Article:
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Information Frictions, Internet and the Relationship between Distance and Trade

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Recent work suggests the patterns of international trade may be distorted because of information frictions. Little is known, however, about how advancements in information communication technology (ICT) affect trade patterns. The goal of our paper is to analyze how and why the adoption of such technology affects bilateral trade flows. Our context is the adoption of broadband internet in Norwegian firms over the period 2000-2008. We use panel data with information on Norwegian firms with regards to their production, technology, and trade. A public program with limited funding rolled out broadband access points, and provides plausibly exogenous variation in the availability and adoption of broadband internet in firms. We find that adoption of broadband internet makes trade patterns more sensitive to distance and economic size. Going from no broadband availability to full coverage increases the magnitude of the elasticity of trade with respect to distance by 0.12, and the elasticity of trade with respect to destination size by 0.06. For distance, this means that an increase in internet availability of 10 percentage points increases trade for a country at the 25th distance percentile by 1.1% more than for a country at the 75th distance percentile. The same difference for the GDP of a destination is 2.1%. We interpret the empirical results through a gravity theory of trade patterns, augmented with information frictions. We provide comparative statics predictions with respect to a reduction in information frictions, and show that these predictions are consistent with our empirical findings. Taken together, our results point to the importance of incorporating information frictions in the frequently used gravity equation, and they may help explain the so-called “distance puzzle” in international trade.

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  • Leuven, Edwin & Akerman, Anders & Mogstad, Magne, 2018. "Information Frictions, Internet and the Relationship between Distance and Trade," Memorandum 1/2018, Oslo University, Department of Economics, revised 17 Sep 2020.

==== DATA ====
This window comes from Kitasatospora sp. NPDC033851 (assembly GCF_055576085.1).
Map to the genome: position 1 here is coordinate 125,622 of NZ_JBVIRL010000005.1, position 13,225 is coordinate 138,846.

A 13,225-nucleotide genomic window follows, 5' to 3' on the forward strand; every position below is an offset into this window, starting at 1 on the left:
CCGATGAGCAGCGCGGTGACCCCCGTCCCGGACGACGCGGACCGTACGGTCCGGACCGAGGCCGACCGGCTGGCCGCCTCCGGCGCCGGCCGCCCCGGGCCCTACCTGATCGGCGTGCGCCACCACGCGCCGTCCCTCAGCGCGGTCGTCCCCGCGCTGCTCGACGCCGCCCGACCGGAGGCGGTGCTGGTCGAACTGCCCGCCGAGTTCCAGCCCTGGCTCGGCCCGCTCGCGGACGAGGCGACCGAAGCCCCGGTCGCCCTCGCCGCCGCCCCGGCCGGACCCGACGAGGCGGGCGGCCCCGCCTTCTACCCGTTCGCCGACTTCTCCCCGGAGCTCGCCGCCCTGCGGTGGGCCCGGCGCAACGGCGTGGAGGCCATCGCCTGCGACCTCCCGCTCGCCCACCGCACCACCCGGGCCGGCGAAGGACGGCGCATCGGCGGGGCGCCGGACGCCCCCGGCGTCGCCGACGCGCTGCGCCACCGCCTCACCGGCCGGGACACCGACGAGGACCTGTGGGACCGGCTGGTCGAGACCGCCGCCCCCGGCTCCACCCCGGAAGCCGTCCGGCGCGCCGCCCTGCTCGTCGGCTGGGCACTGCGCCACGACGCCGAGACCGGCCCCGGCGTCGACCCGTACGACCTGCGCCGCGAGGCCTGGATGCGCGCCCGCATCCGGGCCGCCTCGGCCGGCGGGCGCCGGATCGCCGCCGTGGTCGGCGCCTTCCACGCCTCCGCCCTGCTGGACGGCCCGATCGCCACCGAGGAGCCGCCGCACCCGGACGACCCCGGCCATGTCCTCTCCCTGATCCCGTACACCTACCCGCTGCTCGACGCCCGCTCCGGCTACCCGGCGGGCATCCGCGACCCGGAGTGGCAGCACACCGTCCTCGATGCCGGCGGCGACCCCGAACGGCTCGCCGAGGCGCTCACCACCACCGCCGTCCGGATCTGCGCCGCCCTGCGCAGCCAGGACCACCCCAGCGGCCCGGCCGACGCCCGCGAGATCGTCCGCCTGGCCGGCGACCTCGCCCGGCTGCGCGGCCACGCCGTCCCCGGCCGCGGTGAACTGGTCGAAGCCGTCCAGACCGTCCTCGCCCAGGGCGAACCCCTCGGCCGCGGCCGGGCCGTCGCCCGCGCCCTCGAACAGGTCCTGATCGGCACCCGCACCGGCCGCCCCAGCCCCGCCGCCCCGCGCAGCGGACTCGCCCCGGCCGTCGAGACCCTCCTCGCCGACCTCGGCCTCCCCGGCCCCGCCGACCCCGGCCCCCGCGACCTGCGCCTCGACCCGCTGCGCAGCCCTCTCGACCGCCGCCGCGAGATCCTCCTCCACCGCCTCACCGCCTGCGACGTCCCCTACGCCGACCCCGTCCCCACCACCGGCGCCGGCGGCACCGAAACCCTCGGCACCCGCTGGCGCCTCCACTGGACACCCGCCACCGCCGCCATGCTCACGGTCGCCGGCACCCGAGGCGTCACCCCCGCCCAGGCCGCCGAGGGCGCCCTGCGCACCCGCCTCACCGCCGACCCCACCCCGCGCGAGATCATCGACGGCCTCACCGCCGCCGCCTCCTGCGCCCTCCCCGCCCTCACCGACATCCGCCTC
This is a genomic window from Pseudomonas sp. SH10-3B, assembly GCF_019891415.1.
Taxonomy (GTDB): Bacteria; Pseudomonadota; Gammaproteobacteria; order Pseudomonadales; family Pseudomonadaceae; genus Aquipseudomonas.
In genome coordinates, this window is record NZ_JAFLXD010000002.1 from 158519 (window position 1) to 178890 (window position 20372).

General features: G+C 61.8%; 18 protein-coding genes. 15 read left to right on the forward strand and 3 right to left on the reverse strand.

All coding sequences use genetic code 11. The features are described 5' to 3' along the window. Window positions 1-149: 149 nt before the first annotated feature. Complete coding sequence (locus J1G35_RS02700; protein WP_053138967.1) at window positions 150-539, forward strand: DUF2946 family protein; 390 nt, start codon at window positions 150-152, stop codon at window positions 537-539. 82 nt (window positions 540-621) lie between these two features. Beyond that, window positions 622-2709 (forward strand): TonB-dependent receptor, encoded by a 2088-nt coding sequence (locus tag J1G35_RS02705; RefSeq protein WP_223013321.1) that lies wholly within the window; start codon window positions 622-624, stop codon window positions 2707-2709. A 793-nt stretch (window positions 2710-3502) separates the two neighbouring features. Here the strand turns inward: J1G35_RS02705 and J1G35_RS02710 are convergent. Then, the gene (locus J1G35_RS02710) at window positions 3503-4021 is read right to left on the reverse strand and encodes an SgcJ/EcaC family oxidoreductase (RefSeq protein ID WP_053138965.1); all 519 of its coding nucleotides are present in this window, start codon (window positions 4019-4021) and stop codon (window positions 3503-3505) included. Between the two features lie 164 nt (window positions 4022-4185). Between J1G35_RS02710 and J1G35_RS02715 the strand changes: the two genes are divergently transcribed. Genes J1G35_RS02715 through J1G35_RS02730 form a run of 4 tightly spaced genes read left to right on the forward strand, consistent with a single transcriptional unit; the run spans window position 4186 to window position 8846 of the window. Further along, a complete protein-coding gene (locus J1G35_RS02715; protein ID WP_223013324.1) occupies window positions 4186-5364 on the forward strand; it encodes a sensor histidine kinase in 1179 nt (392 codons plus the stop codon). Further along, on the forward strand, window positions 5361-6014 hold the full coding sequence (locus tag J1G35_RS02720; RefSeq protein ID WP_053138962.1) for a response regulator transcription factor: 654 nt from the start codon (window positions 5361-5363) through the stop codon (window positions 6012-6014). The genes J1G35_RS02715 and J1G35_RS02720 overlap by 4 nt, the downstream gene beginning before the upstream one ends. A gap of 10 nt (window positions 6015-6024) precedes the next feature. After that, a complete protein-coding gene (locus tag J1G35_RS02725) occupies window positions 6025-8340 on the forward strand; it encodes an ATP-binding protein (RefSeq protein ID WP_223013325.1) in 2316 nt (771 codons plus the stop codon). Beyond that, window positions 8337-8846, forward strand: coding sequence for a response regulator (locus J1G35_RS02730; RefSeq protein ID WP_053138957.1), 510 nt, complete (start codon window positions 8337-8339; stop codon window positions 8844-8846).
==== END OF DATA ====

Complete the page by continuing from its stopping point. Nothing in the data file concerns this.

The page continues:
• Handle: RePEc:hhs:osloec:2018_001
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    Cited by:

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    2. Clément Magouyres & Thierry Mayer & Clément Mazet, 2019. "Technology-Induced Trade Shocks? Evidence from Broadband Expansion in France," Sciences Po Economics Discussion Papers 2019-10, Sciences Po Departement of Economics.
    3. Fernandes, Ana M. & Mattoo, Aaditya & Nguyen, Huy & Schiffbauer, Marc, 2019. "The internet and Chinese exports in the pre-ali baba era," Journal of Development Economics, Elsevier, vol. 138(C), pages 57-76.
    4. David Autor & David Dorn & Lawrence F Katz & Christina Patterson & John Van Reenen, 2020. "The Fall of the Labor Share and the Rise of Superstar Firms [“Automation and New Tasks: How Technology Displaces and Reinstates Labor”]," The Quarterly Journal of Economics, Oxford University Press, vol. 135(2), pages 645-709.
    5. Clemence Lenoir & Isabelle Mejean & Julien Martin, 2018. "Search Frictions in International Good Markets," 2018 Meeting Papers 878, Society for Economic Dynamics.
    6. Malgouyres, Clément & Mayer, Thierry & Mazet, Clément, 2019. "Technology-induced Trade Shocks? Evidence from Broadband Expansion in France," CEPR Discussion Papers 13847, C.E.P.R. Discussion Papers.
    7. Geoff Weir, 2018. "Wage Growth Puzzles and Technology," RBA Research Discussion Papers rdp2018-10, Reserve Bank of Australia.

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    More about this item

    Keywords

    Internet; Trade; Information Frictions; Gravity model; Distance;
    All these keywords.

    JEL classification:

    • F12 - International Economics - - Trade - - - Models of Trade with Imperfect Competition and Scale Economies; Fragmentation
    • F15 - International Economics - - Trade - - - Economic Integration
    • F61 - International Economics - - Economic Impacts of Globalization - - - Microeconomic Impacts
    • O33 - Economic Development, Innovation, Technological Change, and Growth - - Innovation; Research and Development; Technological Change; Intellectual Property Rights - - - Technological Change: Choices and Consequences; Diffusion Processes

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